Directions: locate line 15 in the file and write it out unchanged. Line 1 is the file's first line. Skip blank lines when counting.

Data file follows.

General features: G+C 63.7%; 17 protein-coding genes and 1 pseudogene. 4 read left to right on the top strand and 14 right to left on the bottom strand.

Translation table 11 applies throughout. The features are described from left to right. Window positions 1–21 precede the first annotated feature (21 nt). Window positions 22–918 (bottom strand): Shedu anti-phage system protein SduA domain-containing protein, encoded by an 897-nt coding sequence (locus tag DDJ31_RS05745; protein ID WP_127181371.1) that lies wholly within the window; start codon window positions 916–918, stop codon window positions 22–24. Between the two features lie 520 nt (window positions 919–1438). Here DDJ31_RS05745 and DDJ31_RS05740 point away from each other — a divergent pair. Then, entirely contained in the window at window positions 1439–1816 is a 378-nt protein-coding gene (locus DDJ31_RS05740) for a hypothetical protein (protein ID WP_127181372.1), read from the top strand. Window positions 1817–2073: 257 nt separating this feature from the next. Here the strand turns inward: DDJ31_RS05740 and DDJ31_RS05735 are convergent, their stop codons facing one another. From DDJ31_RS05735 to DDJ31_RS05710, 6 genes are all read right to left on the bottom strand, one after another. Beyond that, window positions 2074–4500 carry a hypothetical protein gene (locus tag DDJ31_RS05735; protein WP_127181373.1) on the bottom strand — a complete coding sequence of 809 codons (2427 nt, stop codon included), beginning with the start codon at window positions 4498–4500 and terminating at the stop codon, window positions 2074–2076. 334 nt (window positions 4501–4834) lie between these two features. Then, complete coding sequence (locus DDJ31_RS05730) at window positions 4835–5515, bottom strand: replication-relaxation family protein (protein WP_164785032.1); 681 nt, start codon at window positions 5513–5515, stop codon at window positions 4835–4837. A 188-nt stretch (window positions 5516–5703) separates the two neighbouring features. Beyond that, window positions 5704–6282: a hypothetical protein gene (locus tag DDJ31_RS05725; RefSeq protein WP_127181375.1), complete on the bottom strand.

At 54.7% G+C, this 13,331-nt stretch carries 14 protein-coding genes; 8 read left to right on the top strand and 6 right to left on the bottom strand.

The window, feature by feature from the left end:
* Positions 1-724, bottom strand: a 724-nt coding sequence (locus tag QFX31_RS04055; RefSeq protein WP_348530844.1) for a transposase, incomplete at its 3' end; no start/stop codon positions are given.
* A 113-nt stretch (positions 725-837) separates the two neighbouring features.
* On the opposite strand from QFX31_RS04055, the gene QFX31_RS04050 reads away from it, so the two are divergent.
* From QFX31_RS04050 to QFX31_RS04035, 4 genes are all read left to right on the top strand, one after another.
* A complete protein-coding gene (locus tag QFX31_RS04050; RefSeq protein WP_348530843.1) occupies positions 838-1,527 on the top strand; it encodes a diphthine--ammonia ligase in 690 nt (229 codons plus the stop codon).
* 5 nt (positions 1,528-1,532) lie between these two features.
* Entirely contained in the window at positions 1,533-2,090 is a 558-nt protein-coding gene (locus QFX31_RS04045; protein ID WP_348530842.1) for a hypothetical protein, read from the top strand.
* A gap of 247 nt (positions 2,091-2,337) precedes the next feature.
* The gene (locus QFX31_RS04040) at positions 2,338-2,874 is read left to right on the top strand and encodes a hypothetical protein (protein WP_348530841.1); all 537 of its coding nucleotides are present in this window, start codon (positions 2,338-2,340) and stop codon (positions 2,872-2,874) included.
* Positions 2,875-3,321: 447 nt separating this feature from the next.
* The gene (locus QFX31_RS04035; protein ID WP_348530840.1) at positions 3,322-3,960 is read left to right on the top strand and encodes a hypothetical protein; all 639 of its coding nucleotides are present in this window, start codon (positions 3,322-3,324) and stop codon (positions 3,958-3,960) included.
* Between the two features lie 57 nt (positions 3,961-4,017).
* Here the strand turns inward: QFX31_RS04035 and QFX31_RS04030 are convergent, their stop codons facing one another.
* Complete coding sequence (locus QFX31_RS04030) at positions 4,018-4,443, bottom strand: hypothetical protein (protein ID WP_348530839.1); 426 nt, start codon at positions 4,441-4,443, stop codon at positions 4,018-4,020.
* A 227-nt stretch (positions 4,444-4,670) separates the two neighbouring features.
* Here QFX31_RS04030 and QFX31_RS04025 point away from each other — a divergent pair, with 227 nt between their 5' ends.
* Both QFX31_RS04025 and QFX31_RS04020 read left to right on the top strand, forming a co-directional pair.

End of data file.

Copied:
* The gene (locus QFX31_RS04035; protein ID WP_348530840.1) at positions 3,322-3,960 is read left to right on the top strand and encodes a hypothetical protein; all 639 of its coding nucleotides are present in this window, start codon (positions 3,322-3,324) and stop codon (positions 3,958-3,960) included.